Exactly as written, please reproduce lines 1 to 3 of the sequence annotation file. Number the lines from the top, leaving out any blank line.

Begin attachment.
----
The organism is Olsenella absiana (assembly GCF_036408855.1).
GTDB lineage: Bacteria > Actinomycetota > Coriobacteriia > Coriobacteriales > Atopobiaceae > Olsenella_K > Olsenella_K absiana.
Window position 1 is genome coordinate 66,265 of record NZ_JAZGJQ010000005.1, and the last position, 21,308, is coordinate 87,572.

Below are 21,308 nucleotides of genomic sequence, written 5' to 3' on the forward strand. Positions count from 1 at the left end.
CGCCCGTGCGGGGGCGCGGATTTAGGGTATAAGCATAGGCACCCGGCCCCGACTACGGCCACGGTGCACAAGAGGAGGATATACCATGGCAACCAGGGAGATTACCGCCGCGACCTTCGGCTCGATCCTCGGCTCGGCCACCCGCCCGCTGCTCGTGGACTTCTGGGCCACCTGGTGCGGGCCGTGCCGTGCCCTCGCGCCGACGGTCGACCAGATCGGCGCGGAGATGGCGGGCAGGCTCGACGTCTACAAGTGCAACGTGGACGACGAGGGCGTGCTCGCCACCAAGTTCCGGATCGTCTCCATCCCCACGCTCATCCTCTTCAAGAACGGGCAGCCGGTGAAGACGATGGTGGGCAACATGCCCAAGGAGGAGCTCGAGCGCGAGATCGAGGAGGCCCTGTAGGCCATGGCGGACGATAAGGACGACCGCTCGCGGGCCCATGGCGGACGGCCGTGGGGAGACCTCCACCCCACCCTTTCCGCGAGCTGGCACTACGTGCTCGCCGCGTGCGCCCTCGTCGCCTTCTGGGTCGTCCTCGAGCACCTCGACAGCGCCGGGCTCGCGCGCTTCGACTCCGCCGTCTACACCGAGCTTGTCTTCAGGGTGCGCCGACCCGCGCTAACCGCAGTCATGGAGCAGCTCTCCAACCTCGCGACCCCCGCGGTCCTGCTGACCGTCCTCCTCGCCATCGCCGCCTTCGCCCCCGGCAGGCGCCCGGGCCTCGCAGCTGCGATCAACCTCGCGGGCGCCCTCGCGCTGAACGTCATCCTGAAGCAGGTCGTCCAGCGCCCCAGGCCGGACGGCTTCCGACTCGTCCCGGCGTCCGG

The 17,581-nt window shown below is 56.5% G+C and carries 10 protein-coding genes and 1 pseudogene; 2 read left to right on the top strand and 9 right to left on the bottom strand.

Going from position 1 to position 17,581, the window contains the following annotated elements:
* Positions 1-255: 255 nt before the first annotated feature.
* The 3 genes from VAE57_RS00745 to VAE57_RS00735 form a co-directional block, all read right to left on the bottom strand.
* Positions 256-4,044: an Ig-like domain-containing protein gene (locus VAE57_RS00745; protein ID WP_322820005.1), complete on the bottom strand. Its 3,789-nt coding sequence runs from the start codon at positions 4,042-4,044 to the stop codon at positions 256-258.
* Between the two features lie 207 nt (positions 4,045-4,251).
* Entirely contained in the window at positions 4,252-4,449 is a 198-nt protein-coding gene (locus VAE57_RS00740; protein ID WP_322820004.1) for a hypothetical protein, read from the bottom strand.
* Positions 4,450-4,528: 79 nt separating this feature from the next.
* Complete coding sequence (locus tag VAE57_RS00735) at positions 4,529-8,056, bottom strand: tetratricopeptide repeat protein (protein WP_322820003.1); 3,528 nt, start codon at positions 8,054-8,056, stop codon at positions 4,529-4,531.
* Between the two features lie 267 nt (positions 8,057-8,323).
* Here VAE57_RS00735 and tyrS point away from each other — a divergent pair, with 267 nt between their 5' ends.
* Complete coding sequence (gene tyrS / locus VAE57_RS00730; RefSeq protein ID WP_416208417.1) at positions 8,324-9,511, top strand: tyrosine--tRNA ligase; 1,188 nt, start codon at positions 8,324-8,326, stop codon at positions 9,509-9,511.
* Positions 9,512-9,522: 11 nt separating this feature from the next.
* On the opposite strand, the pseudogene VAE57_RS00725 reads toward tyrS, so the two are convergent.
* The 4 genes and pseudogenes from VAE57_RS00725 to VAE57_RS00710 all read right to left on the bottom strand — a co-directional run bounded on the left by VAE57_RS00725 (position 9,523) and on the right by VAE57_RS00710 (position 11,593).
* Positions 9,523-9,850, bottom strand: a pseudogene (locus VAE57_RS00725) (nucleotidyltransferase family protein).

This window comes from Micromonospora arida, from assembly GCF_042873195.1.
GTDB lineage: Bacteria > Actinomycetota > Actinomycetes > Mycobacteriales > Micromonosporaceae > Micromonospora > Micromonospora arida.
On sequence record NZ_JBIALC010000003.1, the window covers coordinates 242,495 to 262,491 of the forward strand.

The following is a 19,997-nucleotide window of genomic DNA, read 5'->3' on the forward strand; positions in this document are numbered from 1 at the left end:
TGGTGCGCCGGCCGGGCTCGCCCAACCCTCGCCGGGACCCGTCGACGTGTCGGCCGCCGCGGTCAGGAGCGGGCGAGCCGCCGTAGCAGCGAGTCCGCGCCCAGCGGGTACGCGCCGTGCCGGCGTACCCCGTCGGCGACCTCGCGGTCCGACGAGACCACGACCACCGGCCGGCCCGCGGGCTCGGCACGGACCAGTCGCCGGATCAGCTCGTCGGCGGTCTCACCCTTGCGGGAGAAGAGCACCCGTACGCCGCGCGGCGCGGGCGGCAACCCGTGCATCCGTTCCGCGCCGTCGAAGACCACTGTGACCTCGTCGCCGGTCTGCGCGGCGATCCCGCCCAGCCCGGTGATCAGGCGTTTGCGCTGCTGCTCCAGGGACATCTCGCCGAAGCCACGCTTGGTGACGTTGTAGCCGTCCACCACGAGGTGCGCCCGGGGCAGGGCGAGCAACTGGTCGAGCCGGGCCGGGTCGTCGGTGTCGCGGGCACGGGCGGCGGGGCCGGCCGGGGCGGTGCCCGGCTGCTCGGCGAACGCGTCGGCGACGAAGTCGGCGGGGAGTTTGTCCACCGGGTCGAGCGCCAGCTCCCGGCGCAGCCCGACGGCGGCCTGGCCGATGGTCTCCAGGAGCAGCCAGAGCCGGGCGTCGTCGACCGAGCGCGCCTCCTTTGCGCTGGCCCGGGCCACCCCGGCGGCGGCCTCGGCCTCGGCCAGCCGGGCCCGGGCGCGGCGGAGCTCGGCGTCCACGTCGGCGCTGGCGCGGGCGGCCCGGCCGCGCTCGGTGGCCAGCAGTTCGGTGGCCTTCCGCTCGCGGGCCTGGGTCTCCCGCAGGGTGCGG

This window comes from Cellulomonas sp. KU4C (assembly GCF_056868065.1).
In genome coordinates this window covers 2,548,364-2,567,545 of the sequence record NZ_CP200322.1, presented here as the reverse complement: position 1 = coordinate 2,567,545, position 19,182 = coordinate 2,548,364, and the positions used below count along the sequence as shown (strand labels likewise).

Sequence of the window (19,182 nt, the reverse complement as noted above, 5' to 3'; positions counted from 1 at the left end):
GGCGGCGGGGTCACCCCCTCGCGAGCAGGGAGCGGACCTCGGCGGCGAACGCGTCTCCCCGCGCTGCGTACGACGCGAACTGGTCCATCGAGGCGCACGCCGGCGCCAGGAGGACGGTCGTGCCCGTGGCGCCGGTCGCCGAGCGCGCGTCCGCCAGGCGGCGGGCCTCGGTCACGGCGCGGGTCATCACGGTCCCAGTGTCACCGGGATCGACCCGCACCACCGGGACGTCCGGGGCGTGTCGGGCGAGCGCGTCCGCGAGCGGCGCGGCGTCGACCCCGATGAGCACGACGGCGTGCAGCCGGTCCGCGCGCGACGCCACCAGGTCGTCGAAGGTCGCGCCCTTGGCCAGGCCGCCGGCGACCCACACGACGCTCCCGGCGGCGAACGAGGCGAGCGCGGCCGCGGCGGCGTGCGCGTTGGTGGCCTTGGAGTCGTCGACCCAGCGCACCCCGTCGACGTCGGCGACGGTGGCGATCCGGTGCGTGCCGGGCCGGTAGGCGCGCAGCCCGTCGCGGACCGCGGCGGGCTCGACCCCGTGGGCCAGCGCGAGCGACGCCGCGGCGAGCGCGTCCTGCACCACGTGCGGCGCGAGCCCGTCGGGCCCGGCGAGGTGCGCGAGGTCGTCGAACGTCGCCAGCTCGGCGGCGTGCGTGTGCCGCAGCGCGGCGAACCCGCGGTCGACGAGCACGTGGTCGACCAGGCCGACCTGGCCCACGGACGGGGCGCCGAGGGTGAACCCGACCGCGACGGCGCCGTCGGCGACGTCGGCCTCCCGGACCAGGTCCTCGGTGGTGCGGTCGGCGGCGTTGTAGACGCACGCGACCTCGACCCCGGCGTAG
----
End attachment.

The organism is Olsenella absiana (assembly GCF_036408855.1).
GTDB lineage: Bacteria > Actinomycetota > Coriobacteriia > Coriobacteriales > Atopobiaceae > Olsenella_K > Olsenella_K absiana.
Window position 1 is genome coordinate 66,265 of record NZ_JAZGJQ010000005.1, and the last position, 21,308, is coordinate 87,572.